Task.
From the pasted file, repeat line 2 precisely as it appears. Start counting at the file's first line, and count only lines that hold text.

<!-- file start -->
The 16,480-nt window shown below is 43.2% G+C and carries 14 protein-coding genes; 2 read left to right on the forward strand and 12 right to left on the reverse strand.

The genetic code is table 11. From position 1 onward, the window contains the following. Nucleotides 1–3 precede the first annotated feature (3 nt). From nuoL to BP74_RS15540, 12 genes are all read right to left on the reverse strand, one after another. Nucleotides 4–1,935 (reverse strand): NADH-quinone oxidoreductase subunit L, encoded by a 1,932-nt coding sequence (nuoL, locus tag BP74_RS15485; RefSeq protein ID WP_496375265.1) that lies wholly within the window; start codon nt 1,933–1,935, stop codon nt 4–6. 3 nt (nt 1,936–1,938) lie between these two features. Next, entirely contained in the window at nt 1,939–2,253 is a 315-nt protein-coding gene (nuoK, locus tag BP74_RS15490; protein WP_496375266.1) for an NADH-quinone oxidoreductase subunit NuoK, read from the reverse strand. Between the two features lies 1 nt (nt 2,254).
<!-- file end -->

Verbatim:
The genetic code is table 11. From position 1 onward, the window contains the following. Nucleotides 1–3 precede the first annotated feature (3 nt). From nuoL to BP74_RS15540, 12 genes are all read right to left on the reverse strand, one after another. Nucleotides 4–1,935 (reverse strand): NADH-quinone oxidoreductase subunit L, encoded by a 1,932-nt coding sequence (nuoL, locus tag BP74_RS15485; RefSeq protein ID WP_496375265.1) that lies wholly within the window; start codon nt 1,933–1,935, stop codon nt 4–6. 3 nt (nt 1,936–1,938) lie between these two features. Next, entirely contained in the window at nt 1,939–2,253 is a 315-nt protein-coding gene (nuoK, locus tag BP74_RS15490; protein WP_496375266.1) for an NADH-quinone oxidoreductase subunit NuoK, read from the reverse strand. Between the two features lies 1 nt (nt 2,254).